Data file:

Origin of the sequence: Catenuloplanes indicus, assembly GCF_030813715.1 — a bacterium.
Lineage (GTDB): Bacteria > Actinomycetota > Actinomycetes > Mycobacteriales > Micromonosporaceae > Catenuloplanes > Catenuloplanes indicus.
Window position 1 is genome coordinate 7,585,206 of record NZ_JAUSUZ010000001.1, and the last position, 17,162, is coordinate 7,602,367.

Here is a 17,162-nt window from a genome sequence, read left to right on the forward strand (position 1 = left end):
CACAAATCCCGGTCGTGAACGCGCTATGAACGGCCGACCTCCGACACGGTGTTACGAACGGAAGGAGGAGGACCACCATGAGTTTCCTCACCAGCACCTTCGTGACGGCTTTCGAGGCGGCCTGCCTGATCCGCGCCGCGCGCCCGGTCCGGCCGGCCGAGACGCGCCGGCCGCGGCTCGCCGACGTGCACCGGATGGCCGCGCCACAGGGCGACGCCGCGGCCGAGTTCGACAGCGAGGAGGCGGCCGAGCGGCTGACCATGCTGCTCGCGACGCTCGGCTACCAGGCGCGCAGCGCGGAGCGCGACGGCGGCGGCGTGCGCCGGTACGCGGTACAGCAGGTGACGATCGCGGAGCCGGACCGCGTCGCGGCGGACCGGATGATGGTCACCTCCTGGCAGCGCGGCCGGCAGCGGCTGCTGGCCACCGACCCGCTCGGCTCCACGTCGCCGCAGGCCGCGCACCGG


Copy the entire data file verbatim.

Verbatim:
Origin of the sequence: Catenuloplanes indicus, assembly GCF_030813715.1 — a bacterium.
Lineage (GTDB): Bacteria > Actinomycetota > Actinomycetes > Mycobacteriales > Micromonosporaceae > Catenuloplanes > Catenuloplanes indicus.
Window position 1 is genome coordinate 7,585,206 of record NZ_JAUSUZ010000001.1, and the last position, 17,162, is coordinate 7,602,367.

Here is a 17,162-nt window from a genome sequence, read left to right on the forward strand (position 1 = left end):
CACAAATCCCGGTCGTGAACGCGCTATGAACGGCCGACCTCCGACACGGTGTTACGAACGGAAGGAGGAGGACCACCATGAGTTTCCTCACCAGCACCTTCGTGACGGCTTTCGAGGCGGCCTGCCTGATCCGCGCCGCGCGCCCGGTCCGGCCGGCCGAGACGCGCCGGCCGCGGCTCGCCGACGTGCACCGGATGGCCGCGCCACAGGGCGACGCCGCGGCCGAGTTCGACAGCGAGGAGGCGGCCGAGCGGCTGACCATGCTGCTCGCGACGCTCGGCTACCAGGCGCGCAGCGCGGAGCGCGACGGCGGCGGCGTGCGCCGGTACGCGGTACAGCAGGTGACGATCGCGGAGCCGGACCGCGTCGCGGCGGACCGGATGATGGTCACCTCCTGGCAGCGCGGCCGGCAGCGGCTGCTGGCCACCGACCCGCTCGGCTCCACGTCGCCGCAGGCCGCGCACCGG